*These statements have not been evaluated by the Food and Drug Administration. This product is not intended to diagnose, treat, cure or prevent any disease.


  1. Aging Changes in Skin: MedlinePlus Medical Encyclopedia.” Accessed April 12, 2024.

  2. Martic, Ines, Pidder Jansen-Dürr, and Maria Cavinato. “Effects of Air Pollution on Cellular Senescence and Skin Aging.” Cells 11, no. 14 (July 17, 2022): 2220.

  3. Liang, Yihuai, Wenrou Su, and Feifei Wang. “Skin Ageing: A Progressive, Multi-Factorial Condition Demanding an Integrated, Multilayer-Targeted ...” Clinical, Cosmetic and Investigational Dermatology 16 (May 9, 2023).

  4. Foundation, Skin ... “Photoaging: What You Need to Know About the Other Kind of Aging.” The Skin Cancer Foundation (blog), January 10, 2019.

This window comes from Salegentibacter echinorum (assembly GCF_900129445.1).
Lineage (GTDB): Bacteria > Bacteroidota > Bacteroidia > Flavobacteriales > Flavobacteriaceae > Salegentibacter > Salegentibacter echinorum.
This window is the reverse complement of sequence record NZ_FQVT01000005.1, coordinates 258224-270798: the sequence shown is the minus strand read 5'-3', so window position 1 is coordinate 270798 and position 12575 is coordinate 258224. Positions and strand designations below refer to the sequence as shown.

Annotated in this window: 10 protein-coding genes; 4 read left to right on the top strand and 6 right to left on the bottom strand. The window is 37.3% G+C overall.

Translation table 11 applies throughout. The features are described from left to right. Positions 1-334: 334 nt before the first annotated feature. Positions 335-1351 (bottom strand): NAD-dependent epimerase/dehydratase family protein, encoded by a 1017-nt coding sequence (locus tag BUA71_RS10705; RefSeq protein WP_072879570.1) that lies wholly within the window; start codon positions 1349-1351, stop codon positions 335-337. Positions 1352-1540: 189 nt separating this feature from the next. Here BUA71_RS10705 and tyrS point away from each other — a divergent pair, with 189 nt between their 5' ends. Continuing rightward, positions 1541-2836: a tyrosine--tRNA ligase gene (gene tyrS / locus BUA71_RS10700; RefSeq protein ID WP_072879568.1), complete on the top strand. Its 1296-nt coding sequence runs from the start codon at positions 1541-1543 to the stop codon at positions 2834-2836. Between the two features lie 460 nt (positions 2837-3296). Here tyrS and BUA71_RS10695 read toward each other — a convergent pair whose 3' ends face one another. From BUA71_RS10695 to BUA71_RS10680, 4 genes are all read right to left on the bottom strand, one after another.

5. Yegorov, Yegor E., Anastasia V. Poznyak, Nikita G. Nikiforov, Igor A. Sobenin, and Alexander N. Orekhov. “The Link between … Stress and … Aging.” Biomedicines 8, no. 7 (July 7, 2020): 198.

  6. “Cold Weather and Your Skin.” Accessed April 12, 2024.

  7. Chaudhary, Manupriya, Azmi Khan, and Madhu Gupta. “Skin Aging: Pathophysiology and Current Market Treatment Approaches.” Current Aging Science 13, no. 1 (May 2020): 22–30.

  8. Bocheva, Georgeta, Radomir M. Slominski, and Andrzej T. Slominski. “The Impact of Vitamin D on Skin ...” International Journal of Molecular Sciences 22, no. 16 (August 23, 2021): 9097.

  9. Yegorov, Yegor E., Anastasia V. Poznyak, Nikita G. Nikiforov, Igor A. Sobenin, and Alexander N. Orekhov. “The Link between …Stress and … Aging.” Biomedicines 8, no. 7 (July 7, 2020): 198.

  10. “Nutrition and Youthful Skin.” Clinics in Dermatology 39, no. 5 (September 1, 2021): 796–808.